Free Souad Abdullah!

In my previous life in the NYC theater and opera scene, I’ve had lots of friends who were struggling actors, trying desperately to make a living or even spare change following their muses. I don’t think, however, that any of them had to deal with anything quite likethese performers, in newly liberated Baghdad:
Rana Shakir, a 26-year-old actress at the Nasir, was shot and killed on June 7. The shooting, reported in the local news media, was carried out by a close relative who had married a militant Islamist and had become convinced that Ms. Shakir’s career was sinful, said Mace Gomar, another actress who knew Ms. Shakir well. Ms. Shakir’s family is still too upset to discuss the incident, fellow actors said, declining to put a reporter in touch with them.
Most actors say they do not consider the Islamic groups a serious threat. But some, particularly those who performed in the so-called popular cabaret-style theater, are more worried.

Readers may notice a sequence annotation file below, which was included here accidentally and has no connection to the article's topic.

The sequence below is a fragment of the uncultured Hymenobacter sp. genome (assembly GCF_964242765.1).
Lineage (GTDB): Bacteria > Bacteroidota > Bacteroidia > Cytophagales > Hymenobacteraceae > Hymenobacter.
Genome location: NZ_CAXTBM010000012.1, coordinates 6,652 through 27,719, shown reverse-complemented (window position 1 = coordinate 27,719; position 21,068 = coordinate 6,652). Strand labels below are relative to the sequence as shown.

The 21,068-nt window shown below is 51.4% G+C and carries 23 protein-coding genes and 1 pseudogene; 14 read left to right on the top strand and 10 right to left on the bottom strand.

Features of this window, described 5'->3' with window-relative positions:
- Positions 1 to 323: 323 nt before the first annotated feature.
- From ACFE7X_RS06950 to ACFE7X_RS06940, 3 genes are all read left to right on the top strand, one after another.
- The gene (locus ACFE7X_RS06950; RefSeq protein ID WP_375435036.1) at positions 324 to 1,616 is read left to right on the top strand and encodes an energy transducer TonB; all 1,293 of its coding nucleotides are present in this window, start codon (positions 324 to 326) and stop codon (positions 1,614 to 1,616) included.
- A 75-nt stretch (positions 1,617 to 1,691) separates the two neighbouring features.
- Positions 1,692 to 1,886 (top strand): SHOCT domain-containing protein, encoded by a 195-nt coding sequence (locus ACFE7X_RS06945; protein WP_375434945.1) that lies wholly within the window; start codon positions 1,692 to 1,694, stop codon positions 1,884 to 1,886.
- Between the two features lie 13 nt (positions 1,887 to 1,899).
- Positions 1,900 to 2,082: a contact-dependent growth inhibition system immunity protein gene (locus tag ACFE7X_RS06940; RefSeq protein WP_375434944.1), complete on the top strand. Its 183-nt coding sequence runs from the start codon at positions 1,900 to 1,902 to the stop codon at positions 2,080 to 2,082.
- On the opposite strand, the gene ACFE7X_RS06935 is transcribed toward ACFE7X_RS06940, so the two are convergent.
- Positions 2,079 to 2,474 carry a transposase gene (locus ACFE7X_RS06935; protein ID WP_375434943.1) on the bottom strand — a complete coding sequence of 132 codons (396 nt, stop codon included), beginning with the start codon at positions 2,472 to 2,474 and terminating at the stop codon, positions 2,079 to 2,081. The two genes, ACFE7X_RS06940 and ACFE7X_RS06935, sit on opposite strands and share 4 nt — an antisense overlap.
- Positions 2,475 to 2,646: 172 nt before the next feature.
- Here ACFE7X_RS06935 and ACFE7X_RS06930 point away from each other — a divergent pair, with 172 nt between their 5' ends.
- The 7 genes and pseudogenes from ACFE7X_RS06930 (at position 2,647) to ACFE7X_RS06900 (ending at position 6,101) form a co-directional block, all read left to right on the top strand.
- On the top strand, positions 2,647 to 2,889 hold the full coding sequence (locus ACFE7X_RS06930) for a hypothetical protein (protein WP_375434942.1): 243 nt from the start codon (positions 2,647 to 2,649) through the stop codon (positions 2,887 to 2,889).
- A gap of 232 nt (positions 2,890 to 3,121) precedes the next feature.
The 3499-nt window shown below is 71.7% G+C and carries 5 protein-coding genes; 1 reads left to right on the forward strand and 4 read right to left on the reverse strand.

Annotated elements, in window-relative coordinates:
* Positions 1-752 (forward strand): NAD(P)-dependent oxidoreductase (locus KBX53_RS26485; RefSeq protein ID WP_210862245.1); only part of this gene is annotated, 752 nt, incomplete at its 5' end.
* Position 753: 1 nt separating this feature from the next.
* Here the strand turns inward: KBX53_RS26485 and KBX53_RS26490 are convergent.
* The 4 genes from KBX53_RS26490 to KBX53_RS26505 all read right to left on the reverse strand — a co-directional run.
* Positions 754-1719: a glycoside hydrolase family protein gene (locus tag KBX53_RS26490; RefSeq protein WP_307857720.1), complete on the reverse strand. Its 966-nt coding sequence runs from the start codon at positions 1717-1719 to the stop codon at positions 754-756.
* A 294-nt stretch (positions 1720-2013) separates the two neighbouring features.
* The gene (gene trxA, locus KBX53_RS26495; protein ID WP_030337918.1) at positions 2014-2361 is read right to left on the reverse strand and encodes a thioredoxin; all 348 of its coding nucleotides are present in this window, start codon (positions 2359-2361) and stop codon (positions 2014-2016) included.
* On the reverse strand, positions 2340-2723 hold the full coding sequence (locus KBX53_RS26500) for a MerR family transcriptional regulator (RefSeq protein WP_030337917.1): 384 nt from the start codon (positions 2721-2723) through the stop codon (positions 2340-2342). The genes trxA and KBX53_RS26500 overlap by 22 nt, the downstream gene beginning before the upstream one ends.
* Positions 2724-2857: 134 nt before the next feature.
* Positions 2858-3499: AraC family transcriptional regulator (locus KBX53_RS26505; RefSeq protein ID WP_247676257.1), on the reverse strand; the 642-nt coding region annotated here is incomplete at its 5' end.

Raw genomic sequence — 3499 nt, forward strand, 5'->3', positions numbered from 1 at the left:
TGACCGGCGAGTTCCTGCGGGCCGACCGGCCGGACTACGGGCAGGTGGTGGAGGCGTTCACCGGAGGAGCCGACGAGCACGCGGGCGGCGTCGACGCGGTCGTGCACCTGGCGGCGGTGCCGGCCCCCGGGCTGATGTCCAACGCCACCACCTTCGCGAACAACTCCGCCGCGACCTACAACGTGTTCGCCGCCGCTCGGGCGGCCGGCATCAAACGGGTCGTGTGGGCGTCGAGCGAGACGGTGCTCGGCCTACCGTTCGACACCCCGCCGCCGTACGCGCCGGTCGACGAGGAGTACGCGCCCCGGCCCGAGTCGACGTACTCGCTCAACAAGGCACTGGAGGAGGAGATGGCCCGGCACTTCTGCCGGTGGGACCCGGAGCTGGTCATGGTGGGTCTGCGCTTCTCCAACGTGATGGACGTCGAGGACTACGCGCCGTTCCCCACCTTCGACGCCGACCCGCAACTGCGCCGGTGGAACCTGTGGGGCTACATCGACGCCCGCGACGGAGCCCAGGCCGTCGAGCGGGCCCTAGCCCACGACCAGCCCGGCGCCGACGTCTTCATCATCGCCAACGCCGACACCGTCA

Souad Abdullah, for instance, was once an icon of Iraqi pop culture, a flamboyant diva and soap opera star. Nowadays she sits at home in the Salhiya district of Baghdad, paralyzed by fear. Dark roots are showing in her famous bleached-blond hair, and she has taken to wearing a veil. “I am very afraid of these Islamists, that they will kill me,” she said, brushing tears from her heavily made-up face with a handkerchief. “They do not approve of my art. I cannot go out.”

Nobody ever said being an artist was easy.

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